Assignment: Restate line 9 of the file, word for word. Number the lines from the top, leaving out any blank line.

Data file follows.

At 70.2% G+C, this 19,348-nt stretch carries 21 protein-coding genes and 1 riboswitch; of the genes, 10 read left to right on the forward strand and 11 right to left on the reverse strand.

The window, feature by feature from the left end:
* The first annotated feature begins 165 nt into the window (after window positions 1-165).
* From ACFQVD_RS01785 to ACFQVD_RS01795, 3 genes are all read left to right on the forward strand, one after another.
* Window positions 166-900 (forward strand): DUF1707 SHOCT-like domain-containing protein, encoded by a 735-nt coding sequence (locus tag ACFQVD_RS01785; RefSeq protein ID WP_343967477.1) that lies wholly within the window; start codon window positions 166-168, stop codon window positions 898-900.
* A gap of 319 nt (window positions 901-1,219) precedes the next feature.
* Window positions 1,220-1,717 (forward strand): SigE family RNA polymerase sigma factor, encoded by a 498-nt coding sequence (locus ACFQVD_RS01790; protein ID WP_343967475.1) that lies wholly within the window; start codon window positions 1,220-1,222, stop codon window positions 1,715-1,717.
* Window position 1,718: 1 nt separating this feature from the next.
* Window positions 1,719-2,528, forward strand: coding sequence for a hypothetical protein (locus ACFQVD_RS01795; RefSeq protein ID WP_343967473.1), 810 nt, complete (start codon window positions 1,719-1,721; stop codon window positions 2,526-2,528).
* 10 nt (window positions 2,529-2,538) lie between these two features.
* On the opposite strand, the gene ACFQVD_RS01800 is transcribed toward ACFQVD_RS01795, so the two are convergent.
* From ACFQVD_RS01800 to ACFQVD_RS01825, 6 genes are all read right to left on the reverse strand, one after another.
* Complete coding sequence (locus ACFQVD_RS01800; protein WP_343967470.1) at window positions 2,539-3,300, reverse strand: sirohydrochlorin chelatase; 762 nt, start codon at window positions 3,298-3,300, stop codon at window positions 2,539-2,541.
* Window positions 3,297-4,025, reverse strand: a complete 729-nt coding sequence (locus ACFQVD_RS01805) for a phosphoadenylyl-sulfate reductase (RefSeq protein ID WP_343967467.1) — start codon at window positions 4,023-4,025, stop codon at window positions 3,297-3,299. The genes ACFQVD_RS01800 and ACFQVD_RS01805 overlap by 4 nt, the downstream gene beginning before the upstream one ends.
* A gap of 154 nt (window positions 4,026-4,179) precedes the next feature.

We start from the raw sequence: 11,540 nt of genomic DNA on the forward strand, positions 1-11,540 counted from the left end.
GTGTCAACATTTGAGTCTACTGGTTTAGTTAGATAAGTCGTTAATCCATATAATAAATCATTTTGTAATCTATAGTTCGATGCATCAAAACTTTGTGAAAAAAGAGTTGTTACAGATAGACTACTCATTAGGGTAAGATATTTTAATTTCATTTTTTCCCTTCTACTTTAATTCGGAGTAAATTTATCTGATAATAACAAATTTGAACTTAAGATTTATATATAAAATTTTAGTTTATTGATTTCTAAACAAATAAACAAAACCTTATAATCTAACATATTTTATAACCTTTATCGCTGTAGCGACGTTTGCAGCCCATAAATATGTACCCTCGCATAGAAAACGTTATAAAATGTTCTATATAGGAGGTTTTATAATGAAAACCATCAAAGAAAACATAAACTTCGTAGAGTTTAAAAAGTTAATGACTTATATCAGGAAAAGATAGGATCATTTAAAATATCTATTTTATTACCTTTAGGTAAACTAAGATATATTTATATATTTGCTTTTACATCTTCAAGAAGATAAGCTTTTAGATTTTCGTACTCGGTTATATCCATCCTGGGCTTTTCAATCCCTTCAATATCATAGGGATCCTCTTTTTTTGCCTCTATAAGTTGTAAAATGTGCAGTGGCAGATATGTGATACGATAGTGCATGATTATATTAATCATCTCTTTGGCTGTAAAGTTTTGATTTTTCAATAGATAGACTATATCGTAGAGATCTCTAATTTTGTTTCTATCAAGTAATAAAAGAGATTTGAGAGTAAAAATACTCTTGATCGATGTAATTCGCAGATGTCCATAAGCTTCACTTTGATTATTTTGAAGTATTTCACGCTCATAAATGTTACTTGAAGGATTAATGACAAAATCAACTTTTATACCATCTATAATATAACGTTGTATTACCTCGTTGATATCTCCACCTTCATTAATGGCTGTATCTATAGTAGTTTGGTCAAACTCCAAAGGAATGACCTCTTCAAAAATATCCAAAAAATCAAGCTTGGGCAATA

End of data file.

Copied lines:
* Window positions 1,719-2,528, forward strand: coding sequence for a hypothetical protein (locus ACFQVD_RS01795; RefSeq protein ID WP_343967473.1), 810 nt, complete (start codon window positions 1,719-1,721; stop codon window positions 2,526-2,528).